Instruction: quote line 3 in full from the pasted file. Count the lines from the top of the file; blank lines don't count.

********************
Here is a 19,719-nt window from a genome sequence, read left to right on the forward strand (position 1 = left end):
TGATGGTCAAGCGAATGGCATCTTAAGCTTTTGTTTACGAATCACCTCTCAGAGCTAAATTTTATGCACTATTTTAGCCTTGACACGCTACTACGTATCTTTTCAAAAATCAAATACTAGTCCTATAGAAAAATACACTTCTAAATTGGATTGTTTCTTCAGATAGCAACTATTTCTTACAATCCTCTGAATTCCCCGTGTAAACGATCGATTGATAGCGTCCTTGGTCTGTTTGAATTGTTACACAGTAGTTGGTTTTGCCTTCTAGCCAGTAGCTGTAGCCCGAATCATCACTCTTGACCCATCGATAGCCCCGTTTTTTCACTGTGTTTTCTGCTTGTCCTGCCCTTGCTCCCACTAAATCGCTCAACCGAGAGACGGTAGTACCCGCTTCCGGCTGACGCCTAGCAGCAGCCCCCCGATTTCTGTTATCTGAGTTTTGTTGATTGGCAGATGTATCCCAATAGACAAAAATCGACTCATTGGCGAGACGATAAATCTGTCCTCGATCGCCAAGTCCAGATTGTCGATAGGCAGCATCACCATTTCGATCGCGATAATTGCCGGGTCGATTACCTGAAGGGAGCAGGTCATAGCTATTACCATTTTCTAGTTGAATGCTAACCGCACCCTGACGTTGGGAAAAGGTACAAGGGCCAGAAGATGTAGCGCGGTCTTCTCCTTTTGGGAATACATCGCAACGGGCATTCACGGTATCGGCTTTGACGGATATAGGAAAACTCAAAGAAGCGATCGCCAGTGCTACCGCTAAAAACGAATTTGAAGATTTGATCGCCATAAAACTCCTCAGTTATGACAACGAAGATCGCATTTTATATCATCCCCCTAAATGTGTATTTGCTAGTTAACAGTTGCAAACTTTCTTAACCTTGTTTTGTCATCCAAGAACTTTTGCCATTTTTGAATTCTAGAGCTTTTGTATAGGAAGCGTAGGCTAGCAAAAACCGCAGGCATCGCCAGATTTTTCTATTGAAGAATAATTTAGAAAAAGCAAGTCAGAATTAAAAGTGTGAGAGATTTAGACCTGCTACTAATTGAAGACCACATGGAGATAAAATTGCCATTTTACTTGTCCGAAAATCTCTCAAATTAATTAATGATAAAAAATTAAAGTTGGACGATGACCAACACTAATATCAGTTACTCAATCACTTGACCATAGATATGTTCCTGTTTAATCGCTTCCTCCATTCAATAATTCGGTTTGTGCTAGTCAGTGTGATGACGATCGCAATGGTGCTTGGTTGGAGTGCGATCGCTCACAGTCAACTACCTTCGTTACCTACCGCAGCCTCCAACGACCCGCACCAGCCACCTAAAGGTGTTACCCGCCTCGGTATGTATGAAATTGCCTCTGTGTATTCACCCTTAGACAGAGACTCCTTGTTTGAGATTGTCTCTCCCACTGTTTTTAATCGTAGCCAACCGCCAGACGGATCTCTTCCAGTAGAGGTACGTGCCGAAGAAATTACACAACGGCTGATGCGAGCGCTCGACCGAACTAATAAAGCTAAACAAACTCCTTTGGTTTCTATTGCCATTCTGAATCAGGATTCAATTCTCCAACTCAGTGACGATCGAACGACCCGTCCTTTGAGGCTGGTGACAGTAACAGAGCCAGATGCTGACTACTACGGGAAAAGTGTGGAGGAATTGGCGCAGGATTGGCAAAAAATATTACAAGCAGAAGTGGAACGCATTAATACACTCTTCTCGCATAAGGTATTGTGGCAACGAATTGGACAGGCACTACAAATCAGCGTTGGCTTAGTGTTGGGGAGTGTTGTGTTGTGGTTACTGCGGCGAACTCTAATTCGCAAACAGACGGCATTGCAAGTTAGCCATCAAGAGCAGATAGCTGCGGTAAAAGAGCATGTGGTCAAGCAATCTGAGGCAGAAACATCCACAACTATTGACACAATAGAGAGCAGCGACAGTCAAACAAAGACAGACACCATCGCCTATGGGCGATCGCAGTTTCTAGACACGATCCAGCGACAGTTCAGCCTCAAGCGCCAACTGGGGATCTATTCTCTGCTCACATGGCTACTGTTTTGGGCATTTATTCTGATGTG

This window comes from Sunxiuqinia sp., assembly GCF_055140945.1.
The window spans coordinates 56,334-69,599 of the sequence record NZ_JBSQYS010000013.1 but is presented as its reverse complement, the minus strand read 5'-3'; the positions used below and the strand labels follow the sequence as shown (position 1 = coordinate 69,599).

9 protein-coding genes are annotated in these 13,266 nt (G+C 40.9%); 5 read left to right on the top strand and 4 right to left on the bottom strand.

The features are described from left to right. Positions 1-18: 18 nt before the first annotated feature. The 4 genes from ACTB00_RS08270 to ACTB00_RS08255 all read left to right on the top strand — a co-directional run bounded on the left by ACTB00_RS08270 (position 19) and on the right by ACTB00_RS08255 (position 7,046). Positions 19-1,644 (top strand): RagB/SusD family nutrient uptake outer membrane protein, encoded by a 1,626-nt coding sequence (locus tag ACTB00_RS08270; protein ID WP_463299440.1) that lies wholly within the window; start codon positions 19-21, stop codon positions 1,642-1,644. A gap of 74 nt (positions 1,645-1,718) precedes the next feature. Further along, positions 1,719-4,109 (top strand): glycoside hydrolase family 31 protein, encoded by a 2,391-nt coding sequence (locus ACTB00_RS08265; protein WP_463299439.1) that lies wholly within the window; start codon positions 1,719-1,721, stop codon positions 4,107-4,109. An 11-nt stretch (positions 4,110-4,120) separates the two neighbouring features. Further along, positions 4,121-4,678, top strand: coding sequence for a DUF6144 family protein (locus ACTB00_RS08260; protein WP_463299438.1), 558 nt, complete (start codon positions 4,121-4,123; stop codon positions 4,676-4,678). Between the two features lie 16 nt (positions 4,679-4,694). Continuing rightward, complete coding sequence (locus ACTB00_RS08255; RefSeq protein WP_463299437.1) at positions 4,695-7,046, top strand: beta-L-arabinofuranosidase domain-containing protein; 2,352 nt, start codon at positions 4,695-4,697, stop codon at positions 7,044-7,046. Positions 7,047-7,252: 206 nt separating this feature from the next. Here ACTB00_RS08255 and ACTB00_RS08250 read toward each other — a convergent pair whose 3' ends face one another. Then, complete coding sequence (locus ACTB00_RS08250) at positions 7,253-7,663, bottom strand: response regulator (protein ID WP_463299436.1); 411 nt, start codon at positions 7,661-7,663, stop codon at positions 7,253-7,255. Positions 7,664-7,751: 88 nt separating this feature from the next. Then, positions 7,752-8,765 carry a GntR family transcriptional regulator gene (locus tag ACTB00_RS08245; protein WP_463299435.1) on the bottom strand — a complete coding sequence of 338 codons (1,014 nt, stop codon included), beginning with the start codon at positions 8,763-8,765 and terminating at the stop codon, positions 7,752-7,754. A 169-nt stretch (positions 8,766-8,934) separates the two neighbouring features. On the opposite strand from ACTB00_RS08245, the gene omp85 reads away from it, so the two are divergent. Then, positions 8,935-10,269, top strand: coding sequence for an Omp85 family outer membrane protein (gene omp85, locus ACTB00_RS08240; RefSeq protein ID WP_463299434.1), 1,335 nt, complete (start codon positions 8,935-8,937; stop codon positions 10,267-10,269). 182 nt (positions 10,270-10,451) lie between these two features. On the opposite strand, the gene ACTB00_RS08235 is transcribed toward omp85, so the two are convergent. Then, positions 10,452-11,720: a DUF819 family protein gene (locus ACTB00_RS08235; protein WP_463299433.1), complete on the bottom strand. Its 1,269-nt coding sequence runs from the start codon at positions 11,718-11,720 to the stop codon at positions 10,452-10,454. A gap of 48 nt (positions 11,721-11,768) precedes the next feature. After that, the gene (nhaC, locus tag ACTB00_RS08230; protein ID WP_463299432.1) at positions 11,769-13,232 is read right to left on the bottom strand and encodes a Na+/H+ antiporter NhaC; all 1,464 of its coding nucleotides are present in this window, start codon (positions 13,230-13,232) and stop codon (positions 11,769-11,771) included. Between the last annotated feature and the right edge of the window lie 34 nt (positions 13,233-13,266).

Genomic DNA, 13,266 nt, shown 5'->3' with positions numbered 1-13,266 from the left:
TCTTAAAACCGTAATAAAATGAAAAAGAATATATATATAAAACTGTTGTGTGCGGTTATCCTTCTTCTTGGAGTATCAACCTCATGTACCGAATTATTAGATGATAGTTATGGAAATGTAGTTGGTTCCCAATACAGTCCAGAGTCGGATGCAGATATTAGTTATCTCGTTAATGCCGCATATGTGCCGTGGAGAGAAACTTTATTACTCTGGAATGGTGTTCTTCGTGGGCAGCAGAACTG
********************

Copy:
This window comes from Sunxiuqinia sp., assembly GCF_055140945.1.